Signpost (Weber, Utah), 1982-01-291
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WEBER STATE-2110 FRIDAY, JANUARY 29, 1982 Vol. 42 No. 28 OGDEN 84408 I t - ; V y 1 i ; , fl , f I ' :::::::-;.::' v - ".. w.-iyeM. ' - .faKsw.w-1- . t. - ..--..a-. - . Z I : ::'::;.!:.:.:: i ! s - s More and more students have been finding jobs since the Career Service Center has Signpost Staff Photo moved into the U.B. The display of job listings has received much attention of late. Relocation increases Career Services traffic by Joan Calvert The Career Service Center is already increasing contacts, said Jim Kelly, director of career services. The office was formerly located in the basement of the library. In the previous office there was not enough space to provide adequate services to students, said Kelly. An unnecessary strain was also being placed on the employees because of the close arrangements in the library office. The new office provides the additional space to give students the appropriate services needed, and the Union Building location places the Center in a better area of student traffic flow. "The Career Service Center can aid students from the day they arrive on campus until they become alumni. It is one of the very few comprehensive centers in the country," Kelly said. The Center also serves as a public relations tool to major businesses and industries across the nation, he said. A small, poorly equipped office tells recruiters what kind of priority Weber State College has on placing their students in jobs. Many recruiters never see anything else but the office. It is the center's employees responsibility to see that the recruiter's stay is made as pleasant as possible. The new office will aid in presenting a better image of the college. "Since the move, staff morale has increased, people aren't tripping over each other," said Kelly. 'They have enough space to do the work they were trained to do." "The Career Service Center is already increasing 50 percent in daily student contacts due to its new location in the Union Building," said Kelly. 8 tuition increase closer to reality The appropriations subcommittee on higher education recommended that the Utah state legislature hold the 1982-83 resident tuition increase to 8 percent during Wednesday's legislative session.The committee's recommendation, which will now go to the legislature for approval, also includes a 15 percent increase in non-resident tuition costs. Steve Largent, presently serving a legislative internship, said Weber State students should be prepared for more substantial tuition increases in the future. "Ten years ago, tuition payments amounted to about 25 percent of Weber State's total educational budget," Largent said. "As it stands now, with present budget allocations, tuition only pays 16.8 percent." Largent said the remainder of the budget must be supplied by state appropriations. The appropriations budget for higher education was cut state-wide by $1.5 million, about half the original cutback recommended by the executive appropriations commirteerThe-executive committee, which has final say on all subcommittee budget recommendations, had originally required that $3 million be cut from the budget. The $1.5 million figure originated from a compromise motion by Rep. Robert Garff. The subcommittee on higher education then reconvened to establish where the cuts should be .iade. Each school's appropriations were , cut at the same percentage. Weber State College's allocation cuts included $184,970 from the education and general fund and $910 from the educationally disadvantaged fund. The University of Utah suffering $567,480 in budget cuts, with Utah State receiving $363,570. Social Science Week Scheduled Social Science Week at Weber State is scheduled for next week, February 1-5, according to Jill Niederhauser, Senator for the School of Social Science. Highlighting the week will be a convocation appearance by William Colby, former director of the CIA under the Ford Administration. Every year, each of the seven schools on campus designate one week as their "school week." The purpose of this week is to make students aware of what each school consists of and to provide activities for faculty and students to become better acquainted. The first activity on the school week agenda is a debate concerning the extent to which the rights of the accused have been over-emphasized in the American judicial system. The debate will begin at 12:30 on Tuesday, February 2 in SS318. Wednesday at noon, a faculty student brown bagger will be held. Captain Robert Dabling will present a slide presentation on the People's" Republic of China and refreshments will be served. Also in connection with Social Science Week,, the Academic Senate, along with the Social Science Area Council, is sponsoring an essay contest. A cash prize of $100 will be awarded to the winning entry. Essays should be on the topic: "Career Opportunities in the Social Sciences" and should be between 500 arid 1500 words in length. The deadline for submission is Tuesday, February 2. Essays may be left in the ASWSC offices or given to Jill Niederhauser or one of the members of the Social Science Area Council. The winner of the contest will be announced at the convocation on Thursday. The winner of the Master Student Award in the Social Sciences for fall quarter will also be presented at the convocation. According to Niederhauser, "Full attendance and participation by both faculty and students in these events is needed to make the week a success."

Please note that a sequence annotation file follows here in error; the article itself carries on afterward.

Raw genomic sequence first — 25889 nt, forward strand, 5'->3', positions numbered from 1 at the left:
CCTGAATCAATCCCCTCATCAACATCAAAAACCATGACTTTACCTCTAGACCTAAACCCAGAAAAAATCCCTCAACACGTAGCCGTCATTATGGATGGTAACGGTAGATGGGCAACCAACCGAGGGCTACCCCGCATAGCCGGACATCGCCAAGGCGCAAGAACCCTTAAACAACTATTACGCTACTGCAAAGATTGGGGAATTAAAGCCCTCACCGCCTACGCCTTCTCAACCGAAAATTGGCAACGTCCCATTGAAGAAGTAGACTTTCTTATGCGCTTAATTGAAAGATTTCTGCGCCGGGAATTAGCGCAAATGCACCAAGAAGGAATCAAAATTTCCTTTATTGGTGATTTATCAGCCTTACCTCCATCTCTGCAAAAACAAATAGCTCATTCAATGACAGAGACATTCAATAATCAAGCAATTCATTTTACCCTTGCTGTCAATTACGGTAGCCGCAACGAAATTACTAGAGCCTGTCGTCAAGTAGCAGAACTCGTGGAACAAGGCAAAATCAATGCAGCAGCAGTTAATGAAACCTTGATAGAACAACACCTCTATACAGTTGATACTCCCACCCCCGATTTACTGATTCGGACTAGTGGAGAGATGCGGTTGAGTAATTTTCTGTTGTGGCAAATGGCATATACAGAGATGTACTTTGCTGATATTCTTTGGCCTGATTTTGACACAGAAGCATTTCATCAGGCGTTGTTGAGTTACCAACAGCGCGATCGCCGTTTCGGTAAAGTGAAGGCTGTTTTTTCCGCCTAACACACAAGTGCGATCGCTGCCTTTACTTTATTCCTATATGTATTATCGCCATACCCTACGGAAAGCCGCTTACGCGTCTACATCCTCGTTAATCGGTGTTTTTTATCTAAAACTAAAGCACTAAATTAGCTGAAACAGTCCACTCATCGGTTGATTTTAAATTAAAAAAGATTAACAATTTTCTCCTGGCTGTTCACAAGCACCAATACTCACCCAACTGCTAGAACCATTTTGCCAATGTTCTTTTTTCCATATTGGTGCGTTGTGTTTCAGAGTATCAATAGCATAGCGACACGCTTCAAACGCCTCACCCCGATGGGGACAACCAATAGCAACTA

|Title||Signpost (Weber, Utah), 1982-01-29, Vol. 42, No. 28|
|Creator||Weber State College|
|Contributors||Associated Students of Weber College; A generous grant from the Utah State Library and the Institute of Museum and Library Services.|
|Description||Weber's current student newspaper, the Signpost, first appeared on September 29, 1937. For two years prior to that time, campus news was disseminated via announcements posted on a bulletin board known as the "Signpost". As a result, the masthead of the first issue of the paper itself featured a rudimentary wooden sign with the title spelled out in rustic-looking letters. Over the years the paper has been published continuously, though the look, size and style has changed several times.|
|Subject||College student newspapers and periodicals; Weber State College|
|Publisher Digital||Stewart Library, Weber State University|
|Source||University Archives LD5893.W55 S5, Stewart Library, Weber State University|
|Rights Management||Public Domain. Courtesy of University Archives, Stewart Library, Weber State University.|